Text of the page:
With thousands of bodies yet to be found, a tsunami-flooded nuclear power plant still spewing radiation and more than 150,000 people living in shelters, there was little time for reflection yesterday on Japan’s worst disaster since the Second World War.
And the remembrance was followed by a massive aftershock, measuring 7.1, which was centred about 100 miles north of Tokyo where the international airport closed two runways as a result.
The tremor, which led to a tsunami warning, sent survivors in Sendai, which was devastated by last month’s disaster, screaming and running out of stores. The alert was lifted after about an hour.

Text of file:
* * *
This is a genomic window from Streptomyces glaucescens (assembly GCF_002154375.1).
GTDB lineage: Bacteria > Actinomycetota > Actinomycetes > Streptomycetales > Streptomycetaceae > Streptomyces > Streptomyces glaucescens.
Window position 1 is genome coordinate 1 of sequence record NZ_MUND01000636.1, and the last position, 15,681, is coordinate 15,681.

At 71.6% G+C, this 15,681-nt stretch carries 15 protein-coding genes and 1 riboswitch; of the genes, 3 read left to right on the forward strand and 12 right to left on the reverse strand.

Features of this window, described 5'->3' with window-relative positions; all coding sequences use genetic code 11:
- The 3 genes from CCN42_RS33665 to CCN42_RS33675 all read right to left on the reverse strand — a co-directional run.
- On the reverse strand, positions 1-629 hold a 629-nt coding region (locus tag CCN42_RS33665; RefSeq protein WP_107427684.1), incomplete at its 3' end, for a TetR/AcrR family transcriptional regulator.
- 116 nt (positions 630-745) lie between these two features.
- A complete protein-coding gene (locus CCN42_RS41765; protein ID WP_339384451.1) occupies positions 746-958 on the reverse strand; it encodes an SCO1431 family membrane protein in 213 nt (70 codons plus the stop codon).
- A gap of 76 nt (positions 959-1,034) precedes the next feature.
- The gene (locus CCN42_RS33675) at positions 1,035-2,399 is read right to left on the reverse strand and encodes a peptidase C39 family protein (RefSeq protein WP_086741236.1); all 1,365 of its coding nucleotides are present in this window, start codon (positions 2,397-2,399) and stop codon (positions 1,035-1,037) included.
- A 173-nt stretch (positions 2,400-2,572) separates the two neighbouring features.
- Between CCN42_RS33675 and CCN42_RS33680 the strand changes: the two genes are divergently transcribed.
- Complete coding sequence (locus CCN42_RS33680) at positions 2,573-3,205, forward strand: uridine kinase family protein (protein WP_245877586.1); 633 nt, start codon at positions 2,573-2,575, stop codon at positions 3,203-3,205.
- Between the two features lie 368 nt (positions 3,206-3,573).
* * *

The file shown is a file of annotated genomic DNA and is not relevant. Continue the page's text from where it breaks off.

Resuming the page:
Remembering those killed in the disaster earlier, Yuhei Sato, the governor of Fukushima, which contains the damaged plant at the centre of the nuclear crisis, said: “My chest has been ripped open by the suffering and pain that this disaster has caused the people of our prefecture. I have no words to express my sorrow.”
The Japanese government has urged more people to evacuate the area around the crippled nuclear plant which has been spewing radiation since the tsunami.